There’s no denying that Matthew Shipp currently ranks among the best, most prolific, and most innovative pianists in jazz. Whether playing solo, with his trio, or with some of his innumerable collaborators, his technique, style, and compositions are delightful and instantly recognizable. On Root of Things, a new chapter of his musical journey, he’s joined yet again by loyal and skillful collaborators, contrabassist Michael Bisio and drummer Whit Dickey.

Together they interpret Shipp’s work in a most remarkable way. Their music yearns for the avant garde, but is, in this instance, nonetheless engaged in styles and approaches that do not test sonic boundaries or aim to stress the listener. It is a somewhat more conservative and traditional piano jazz trio. That is not to say the music is unadventurous or boringly safe, quite the contrary. Because even though superficially it might seem like pretty and enjoyable music, quite easy to grasp and to be immersed into, closer listening reveals that it is actually sewn together from elements which will pique the interest of even the most audacious and demanding listeners. This holds true for all of the six songs. The album starts with one tune which I can only deem to be beautiful. “Root of Things” is orchestrated around a soothing, repetitive theme which the musicians use as base for rhythmic, chromatic, and melodic meanderings. Meanwhile, Shipp dictates the mood: pensive and groovy. On the other side of the spectrum there’s “Jazz It” which, as the name implies, really does jazz it. It’s a tune that takes on a traditional notion and evolves it with a rolling, boppy rhythm, with Shipp’s piano following suit. As it gets busier and more frenetic, you might think it could spiral out of control, but it never does. The bass and drums pummel, the sounds are disparate yet cohesive, like a perfect storm. And before you know it, it all clears up and you’re left with the revelation of how good the music and musicians really are.

Bisio gets his solo spot during the first minutes of “Path” which he fills with a mesmerizing bass line leading to quiet, controlled turmoil, while Dickey enjoys almost five minutes of marching, pulsing soloing on “Pulse Code”. His band members join him during the closing minutes of the tune and try and follow in his footsteps. Shipp himself channels some of his solo mastery during the intro to “Solid Circuit”, which also serves as a showcase of how wonderfully Bisio and Dickey complement and understand Shipp’s music. Shipp’s signature mixture of styles and techniques, coming together in a very special and unique way, is as present here as on his recent solo records. Yet, these sonic elements are rather suppressed to accommodate the outstanding phrasing of Bisio’s bass and the rhythmic explosions and trips introduced by Dickey’s drumming. Technical prowess is not imperative, it’s the moods and intricacies of what the band plays that dominate. It’s the very chemistry between the players that impresses.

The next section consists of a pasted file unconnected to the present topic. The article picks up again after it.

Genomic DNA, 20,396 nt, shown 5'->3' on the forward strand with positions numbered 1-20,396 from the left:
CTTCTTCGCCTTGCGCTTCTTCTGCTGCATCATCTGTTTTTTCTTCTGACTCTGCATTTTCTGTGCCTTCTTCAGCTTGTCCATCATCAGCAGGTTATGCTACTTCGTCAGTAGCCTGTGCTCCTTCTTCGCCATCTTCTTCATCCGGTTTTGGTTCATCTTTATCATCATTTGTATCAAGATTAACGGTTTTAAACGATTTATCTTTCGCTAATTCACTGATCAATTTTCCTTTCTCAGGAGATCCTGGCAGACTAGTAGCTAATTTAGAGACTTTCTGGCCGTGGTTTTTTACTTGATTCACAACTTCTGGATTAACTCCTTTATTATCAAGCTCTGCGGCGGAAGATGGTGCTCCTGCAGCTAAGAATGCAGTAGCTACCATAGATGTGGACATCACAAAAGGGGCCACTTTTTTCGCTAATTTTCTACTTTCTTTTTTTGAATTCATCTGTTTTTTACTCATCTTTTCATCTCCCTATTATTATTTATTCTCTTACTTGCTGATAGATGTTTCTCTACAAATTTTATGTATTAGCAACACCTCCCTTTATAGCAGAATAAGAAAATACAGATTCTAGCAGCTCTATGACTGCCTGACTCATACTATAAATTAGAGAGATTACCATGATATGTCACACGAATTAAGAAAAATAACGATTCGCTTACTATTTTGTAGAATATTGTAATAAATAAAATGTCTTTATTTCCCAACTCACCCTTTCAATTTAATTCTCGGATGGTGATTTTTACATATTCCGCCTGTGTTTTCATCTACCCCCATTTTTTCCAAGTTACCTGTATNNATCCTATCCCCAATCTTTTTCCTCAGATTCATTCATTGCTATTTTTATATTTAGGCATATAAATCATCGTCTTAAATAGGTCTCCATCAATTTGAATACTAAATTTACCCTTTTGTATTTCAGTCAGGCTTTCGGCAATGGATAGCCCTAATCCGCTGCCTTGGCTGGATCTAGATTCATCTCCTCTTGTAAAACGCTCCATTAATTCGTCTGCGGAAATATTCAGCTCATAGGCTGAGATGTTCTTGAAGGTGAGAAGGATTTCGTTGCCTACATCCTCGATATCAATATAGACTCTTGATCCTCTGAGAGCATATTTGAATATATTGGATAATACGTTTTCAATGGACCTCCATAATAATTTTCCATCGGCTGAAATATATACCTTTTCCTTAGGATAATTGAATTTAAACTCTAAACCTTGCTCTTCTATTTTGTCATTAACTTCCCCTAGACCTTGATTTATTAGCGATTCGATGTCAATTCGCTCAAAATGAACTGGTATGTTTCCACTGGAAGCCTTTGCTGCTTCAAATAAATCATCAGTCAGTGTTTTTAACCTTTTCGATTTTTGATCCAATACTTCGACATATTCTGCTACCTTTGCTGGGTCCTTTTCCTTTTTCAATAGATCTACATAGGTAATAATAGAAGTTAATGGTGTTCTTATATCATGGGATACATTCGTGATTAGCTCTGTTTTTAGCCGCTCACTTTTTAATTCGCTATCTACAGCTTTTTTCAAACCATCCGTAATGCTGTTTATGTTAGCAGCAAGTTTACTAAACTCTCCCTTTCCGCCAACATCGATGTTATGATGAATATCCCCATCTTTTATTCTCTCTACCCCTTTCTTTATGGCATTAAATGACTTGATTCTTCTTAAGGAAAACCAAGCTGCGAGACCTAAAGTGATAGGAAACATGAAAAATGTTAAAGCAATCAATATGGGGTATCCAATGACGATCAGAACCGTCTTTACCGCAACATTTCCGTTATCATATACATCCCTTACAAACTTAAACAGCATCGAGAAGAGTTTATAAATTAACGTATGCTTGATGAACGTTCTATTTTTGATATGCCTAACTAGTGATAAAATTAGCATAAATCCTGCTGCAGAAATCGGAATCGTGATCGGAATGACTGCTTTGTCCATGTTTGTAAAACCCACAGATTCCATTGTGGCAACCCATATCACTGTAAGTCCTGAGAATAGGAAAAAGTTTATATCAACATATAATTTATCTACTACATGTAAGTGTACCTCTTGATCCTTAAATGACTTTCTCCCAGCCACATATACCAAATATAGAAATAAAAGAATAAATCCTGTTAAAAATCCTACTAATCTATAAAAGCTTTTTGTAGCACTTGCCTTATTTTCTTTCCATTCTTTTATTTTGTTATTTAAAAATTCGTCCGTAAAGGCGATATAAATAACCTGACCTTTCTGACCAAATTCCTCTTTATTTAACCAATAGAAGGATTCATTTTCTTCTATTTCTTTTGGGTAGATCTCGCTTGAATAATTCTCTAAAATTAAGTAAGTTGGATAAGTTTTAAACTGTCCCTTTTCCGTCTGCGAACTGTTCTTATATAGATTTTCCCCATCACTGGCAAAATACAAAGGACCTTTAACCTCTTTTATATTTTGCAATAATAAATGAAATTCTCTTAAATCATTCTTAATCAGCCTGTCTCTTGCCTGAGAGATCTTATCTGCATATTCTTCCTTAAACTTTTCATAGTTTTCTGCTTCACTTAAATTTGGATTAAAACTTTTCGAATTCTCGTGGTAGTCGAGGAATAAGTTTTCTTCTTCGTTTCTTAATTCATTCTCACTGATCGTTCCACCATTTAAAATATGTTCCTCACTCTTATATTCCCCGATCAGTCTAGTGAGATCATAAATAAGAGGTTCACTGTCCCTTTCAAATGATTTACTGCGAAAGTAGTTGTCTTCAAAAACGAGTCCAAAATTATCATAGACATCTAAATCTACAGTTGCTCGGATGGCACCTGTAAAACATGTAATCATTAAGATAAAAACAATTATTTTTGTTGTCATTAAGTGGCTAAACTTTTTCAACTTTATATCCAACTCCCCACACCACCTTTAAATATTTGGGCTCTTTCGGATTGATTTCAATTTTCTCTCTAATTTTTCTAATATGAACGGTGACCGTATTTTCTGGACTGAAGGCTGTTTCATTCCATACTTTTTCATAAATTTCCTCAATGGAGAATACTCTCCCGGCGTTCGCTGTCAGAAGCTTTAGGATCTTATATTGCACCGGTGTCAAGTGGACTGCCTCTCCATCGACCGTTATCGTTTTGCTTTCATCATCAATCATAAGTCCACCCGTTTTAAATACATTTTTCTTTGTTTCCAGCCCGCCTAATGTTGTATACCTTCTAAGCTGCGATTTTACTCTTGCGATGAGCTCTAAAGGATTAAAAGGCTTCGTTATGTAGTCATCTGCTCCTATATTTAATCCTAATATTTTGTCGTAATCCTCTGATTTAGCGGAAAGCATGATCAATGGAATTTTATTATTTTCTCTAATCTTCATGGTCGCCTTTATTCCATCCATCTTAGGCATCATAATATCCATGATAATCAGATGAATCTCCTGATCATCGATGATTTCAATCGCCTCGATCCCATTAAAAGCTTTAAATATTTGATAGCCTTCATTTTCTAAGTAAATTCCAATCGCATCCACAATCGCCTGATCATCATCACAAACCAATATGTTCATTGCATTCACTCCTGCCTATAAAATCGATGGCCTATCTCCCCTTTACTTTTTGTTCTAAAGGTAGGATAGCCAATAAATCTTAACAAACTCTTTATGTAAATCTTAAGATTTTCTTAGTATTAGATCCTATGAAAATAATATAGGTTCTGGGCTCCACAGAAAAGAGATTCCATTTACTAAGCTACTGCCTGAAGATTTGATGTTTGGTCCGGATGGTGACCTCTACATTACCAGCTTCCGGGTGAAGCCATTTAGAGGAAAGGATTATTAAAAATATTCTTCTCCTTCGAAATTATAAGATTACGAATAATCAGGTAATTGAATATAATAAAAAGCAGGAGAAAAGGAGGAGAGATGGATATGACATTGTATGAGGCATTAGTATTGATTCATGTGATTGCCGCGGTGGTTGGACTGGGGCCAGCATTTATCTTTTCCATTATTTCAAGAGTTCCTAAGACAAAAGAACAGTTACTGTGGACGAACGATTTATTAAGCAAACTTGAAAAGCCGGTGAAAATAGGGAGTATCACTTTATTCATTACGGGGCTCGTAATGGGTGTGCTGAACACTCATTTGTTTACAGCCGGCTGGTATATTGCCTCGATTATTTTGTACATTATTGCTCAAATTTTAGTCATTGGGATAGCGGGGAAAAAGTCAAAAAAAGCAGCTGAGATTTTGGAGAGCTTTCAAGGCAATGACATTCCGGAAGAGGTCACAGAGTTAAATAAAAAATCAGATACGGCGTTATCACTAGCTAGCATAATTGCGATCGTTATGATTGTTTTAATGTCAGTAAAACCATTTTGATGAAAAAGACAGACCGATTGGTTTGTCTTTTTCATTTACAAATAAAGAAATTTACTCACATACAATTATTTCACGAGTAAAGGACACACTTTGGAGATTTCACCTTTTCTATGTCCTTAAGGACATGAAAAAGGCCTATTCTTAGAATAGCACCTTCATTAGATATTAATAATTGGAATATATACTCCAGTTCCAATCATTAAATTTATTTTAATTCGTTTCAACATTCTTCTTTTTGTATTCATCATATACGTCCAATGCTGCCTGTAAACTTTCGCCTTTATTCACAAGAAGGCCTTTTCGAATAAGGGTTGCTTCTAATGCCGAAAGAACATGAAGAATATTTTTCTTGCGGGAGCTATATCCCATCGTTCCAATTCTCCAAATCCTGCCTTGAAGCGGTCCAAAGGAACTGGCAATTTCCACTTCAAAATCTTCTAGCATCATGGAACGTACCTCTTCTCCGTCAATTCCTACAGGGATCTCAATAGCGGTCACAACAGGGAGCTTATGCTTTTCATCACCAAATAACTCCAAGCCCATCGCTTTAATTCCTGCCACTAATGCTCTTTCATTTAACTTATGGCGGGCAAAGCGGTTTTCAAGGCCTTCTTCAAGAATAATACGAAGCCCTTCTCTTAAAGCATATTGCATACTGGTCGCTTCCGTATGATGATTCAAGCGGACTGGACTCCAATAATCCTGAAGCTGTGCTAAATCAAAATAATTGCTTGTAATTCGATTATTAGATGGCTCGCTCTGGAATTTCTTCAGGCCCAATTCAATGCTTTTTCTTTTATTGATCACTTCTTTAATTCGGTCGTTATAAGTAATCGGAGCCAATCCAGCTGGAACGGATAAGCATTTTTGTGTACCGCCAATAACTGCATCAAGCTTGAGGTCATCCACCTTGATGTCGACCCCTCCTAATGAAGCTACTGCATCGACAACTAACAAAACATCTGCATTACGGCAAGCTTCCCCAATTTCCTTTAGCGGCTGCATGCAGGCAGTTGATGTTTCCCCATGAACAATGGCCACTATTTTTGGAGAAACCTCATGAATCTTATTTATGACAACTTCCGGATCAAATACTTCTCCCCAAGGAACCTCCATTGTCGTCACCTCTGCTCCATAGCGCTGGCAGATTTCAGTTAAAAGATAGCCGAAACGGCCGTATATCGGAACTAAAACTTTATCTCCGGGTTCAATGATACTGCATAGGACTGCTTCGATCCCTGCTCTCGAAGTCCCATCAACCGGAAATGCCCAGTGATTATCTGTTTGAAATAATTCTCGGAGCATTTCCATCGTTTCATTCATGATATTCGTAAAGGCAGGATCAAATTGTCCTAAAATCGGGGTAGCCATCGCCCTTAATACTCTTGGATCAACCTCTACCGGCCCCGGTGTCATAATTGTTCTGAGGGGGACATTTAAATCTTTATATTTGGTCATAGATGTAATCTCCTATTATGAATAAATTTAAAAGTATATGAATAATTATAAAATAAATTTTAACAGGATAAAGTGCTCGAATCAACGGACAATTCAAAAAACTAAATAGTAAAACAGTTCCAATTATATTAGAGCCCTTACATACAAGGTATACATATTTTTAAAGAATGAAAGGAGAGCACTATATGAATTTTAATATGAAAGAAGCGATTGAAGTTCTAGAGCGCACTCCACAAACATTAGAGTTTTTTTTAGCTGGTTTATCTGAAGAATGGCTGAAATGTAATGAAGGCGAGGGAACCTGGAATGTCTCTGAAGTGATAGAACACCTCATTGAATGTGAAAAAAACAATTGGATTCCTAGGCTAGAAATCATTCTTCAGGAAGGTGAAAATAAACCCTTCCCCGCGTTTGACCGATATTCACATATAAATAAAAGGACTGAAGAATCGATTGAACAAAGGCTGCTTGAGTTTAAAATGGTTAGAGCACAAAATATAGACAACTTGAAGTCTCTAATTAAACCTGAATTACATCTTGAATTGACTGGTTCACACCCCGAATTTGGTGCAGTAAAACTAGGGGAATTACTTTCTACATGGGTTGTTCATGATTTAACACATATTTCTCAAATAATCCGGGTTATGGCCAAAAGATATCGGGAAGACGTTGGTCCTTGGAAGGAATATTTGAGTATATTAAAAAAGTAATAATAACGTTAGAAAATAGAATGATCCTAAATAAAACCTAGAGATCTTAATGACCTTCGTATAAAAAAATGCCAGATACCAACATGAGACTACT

The length of the album feels just right, as well, and doesn’t fall into the trap of dragging on for too long. Each idea is explored for just the right amount of time. There’s an elusive quality to this music that makes it work on many levels, whether you choose to listen to subtle changes in tone and rhythm of each instrument as the songs progress or just enjoy the resultant soundscape. So the music is clearly great, but what about the production? After all, the piano trio, especially when varied as this one, is often hard to record properly. Luckily enough, the production is great and captures both the quiet passages and busier parts correctly.

In closing, I can’t say much else other than this is another great recording by Matthew Shipp and another worthy addition to his enormous discography. Interesting compositions wonderfully executed by brilliant musicians, what more could we ask for?

Friday, November 21, 2014

Avantbrass - Filum Terminale (Discordian, 2014) ***

By Stef

In a way I love brass bands, the slow marching bands, the funeral brass bands, the simple and powerful tunes of the village bands, music without pretence apart from reflecting the mood of the audience, either festive or sad, and in the best of cases making sad people happy again or making happy people reflect on the deep melancholy that pervades life.

Without pretence, so is Avantbrass, a band from Spain, or Catalonia to be more precise (one has to be careful these days) consisting of Pol Padrós on trumpet, Iván González on French horn, Josep Tutusaus on trombone,  David Parras on tuba, Aleix Forts on double bass, and Guillem Arnedo on drums.